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Originally published Sunday, March 17, 2013 at 12:04 AM

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High cesium level found in fish by Fukushima plant

The Japanese utility that owns the tsunami-damaged nuclear power plant says it has detected a record 740,000 becquerels per kilogram of radioactive cesium in a fish caught close to the plant.

Associated Press

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TOKYO —

The Japanese utility that owns the tsunami-damaged nuclear power plant says it has detected a record 740,000 becquerels per kilogram of radioactive cesium in a fish caught close to the plant.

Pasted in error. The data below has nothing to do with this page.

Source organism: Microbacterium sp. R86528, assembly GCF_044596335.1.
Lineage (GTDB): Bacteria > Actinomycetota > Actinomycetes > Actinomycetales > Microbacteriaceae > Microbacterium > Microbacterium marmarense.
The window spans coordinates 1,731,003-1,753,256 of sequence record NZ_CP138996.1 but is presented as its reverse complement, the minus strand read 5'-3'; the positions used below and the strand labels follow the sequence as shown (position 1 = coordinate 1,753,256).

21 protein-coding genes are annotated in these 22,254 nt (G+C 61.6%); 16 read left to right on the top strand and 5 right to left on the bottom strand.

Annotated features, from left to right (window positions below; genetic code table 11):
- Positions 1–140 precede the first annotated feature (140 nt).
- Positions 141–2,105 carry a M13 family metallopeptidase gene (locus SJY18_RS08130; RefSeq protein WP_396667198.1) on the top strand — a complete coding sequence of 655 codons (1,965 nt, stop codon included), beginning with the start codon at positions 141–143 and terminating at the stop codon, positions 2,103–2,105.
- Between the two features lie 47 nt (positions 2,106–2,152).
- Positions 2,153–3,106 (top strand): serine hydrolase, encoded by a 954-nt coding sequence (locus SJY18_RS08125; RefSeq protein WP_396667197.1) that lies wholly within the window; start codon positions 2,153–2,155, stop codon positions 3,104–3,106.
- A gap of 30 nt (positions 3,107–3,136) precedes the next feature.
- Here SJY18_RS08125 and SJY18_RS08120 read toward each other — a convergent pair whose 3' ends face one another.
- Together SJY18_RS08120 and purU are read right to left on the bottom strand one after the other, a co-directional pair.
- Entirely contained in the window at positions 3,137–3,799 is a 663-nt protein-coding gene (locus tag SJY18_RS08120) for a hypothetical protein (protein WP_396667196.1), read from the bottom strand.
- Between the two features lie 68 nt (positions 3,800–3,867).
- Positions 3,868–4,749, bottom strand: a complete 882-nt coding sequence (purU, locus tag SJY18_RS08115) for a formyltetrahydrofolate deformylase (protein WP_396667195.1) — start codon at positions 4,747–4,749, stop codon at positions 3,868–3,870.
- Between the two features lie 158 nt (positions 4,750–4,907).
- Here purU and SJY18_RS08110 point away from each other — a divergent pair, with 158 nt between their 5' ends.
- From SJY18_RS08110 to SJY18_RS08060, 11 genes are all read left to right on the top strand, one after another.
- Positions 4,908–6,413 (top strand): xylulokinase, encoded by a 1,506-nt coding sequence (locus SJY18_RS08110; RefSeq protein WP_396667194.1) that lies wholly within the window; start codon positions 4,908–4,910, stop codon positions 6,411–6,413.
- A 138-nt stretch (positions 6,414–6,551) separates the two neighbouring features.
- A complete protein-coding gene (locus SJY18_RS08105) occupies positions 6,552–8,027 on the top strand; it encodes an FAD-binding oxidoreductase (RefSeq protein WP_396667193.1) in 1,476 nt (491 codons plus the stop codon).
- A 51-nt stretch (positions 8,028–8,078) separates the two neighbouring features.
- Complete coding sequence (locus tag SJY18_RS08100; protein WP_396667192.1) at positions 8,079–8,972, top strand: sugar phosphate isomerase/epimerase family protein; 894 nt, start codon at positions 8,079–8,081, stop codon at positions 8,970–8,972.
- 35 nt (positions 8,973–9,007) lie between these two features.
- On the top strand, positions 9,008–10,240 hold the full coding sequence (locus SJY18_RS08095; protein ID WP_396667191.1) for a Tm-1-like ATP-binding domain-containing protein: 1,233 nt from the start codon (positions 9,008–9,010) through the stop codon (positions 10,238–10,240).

That's 7,400 times the government limit for safe human consumption.

The bottom-dwelling fish called a greenling was found Feb. 21 in a cage set up by Tokyo Electric Power Co. inside the port next to the Fukushima Dai-ichi nuclear power plant, said a utility official who requested anonymity, citing company policy.

The March 11, 2011, earthquake and tsunami damaged the plant, causing meltdowns that spewed radiation into the surrounding soil and water.

Some experts speculate that radioactive water may be seeping from the plant into the ocean.

Most fish along the Fukushima coast are barred from market.

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